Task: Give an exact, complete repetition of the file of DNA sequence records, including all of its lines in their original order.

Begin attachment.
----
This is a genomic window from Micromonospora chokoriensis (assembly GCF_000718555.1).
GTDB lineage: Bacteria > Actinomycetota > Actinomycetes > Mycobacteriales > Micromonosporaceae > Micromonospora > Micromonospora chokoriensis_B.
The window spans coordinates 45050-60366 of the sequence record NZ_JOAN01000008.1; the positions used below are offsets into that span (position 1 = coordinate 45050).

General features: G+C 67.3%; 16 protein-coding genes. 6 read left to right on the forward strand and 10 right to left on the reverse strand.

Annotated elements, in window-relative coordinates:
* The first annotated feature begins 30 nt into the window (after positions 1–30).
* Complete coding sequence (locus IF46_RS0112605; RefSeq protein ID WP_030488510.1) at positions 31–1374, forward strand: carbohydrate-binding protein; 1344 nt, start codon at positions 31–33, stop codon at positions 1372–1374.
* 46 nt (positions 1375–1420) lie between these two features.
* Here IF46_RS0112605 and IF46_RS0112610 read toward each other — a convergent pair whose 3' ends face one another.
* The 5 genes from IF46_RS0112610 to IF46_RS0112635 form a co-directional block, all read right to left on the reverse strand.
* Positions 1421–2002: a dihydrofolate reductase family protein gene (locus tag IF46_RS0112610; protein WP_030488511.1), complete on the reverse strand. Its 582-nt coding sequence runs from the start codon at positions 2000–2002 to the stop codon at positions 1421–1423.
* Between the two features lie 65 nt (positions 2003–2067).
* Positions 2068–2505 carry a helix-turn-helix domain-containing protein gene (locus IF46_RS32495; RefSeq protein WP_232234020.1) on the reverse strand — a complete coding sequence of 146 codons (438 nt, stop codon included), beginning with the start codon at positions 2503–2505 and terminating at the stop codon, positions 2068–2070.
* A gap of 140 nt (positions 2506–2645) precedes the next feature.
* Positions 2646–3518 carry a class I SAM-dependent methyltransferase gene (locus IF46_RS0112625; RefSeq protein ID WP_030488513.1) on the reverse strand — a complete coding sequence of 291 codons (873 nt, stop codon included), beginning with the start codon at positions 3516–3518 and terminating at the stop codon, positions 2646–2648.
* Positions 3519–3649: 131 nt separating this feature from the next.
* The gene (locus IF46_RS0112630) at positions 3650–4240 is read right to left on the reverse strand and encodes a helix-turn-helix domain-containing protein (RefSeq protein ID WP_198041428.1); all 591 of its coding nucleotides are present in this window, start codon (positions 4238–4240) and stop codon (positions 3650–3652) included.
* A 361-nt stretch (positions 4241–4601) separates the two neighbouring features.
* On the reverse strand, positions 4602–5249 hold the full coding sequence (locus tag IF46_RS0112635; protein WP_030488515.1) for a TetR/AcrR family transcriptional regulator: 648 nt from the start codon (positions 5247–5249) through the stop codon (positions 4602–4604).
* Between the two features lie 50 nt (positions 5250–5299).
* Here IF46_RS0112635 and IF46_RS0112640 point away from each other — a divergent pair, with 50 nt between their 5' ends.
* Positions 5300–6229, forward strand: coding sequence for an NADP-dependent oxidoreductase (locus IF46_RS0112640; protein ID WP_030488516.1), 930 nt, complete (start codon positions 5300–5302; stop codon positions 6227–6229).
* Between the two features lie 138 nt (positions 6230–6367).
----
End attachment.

This is a genomic window from Micromonospora chokoriensis (assembly GCF_000718555.1).
GTDB lineage: Bacteria > Actinomycetota > Actinomycetes > Mycobacteriales > Micromonosporaceae > Micromonospora > Micromonospora chokoriensis_B.
The window spans coordinates 45050-60366 of the sequence record NZ_JOAN01000008.1; the positions used below are offsets into that span (position 1 = coordinate 45050).

General features: G+C 67.3%; 16 protein-coding genes. 6 read left to right on the forward strand and 10 right to left on the reverse strand.

Annotated elements, in window-relative coordinates:
* The first annotated feature begins 30 nt into the window (after positions 1–30).
* Complete coding sequence (locus IF46_RS0112605; RefSeq protein ID WP_030488510.1) at positions 31–1374, forward strand: carbohydrate-binding protein; 1344 nt, start codon at positions 31–33, stop codon at positions 1372–1374.
* 46 nt (positions 1375–1420) lie between these two features.
* Here IF46_RS0112605 and IF46_RS0112610 read toward each other — a convergent pair whose 3' ends face one another.
* The 5 genes from IF46_RS0112610 to IF46_RS0112635 form a co-directional block, all read right to left on the reverse strand.
* Positions 1421–2002: a dihydrofolate reductase family protein gene (locus tag IF46_RS0112610; protein WP_030488511.1), complete on the reverse strand. Its 582-nt coding sequence runs from the start codon at positions 2000–2002 to the stop codon at positions 1421–1423.
* Between the two features lie 65 nt (positions 2003–2067).
* Positions 2068–2505 carry a helix-turn-helix domain-containing protein gene (locus IF46_RS32495; RefSeq protein WP_232234020.1) on the reverse strand — a complete coding sequence of 146 codons (438 nt, stop codon included), beginning with the start codon at positions 2503–2505 and terminating at the stop codon, positions 2068–2070.
* A gap of 140 nt (positions 2506–2645) precedes the next feature.
* Positions 2646–3518 carry a class I SAM-dependent methyltransferase gene (locus IF46_RS0112625; RefSeq protein ID WP_030488513.1) on the reverse strand — a complete coding sequence of 291 codons (873 nt, stop codon included), beginning with the start codon at positions 3516–3518 and terminating at the stop codon, positions 2646–2648.
* Positions 3519–3649: 131 nt separating this feature from the next.
* The gene (locus IF46_RS0112630) at positions 3650–4240 is read right to left on the reverse strand and encodes a helix-turn-helix domain-containing protein (RefSeq protein ID WP_198041428.1); all 591 of its coding nucleotides are present in this window, start codon (positions 4238–4240) and stop codon (positions 3650–3652) included.
* A 361-nt stretch (positions 4241–4601) separates the two neighbouring features.
* On the reverse strand, positions 4602–5249 hold the full coding sequence (locus tag IF46_RS0112635; protein WP_030488515.1) for a TetR/AcrR family transcriptional regulator: 648 nt from the start codon (positions 5247–5249) through the stop codon (positions 4602–4604).
* Between the two features lie 50 nt (positions 5250–5299).
* Here IF46_RS0112635 and IF46_RS0112640 point away from each other — a divergent pair, with 50 nt between their 5' ends.
* Positions 5300–6229, forward strand: coding sequence for an NADP-dependent oxidoreductase (locus IF46_RS0112640; protein ID WP_030488516.1), 930 nt, complete (start codon positions 5300–5302; stop codon positions 6227–6229).
* Between the two features lie 138 nt (positions 6230–6367).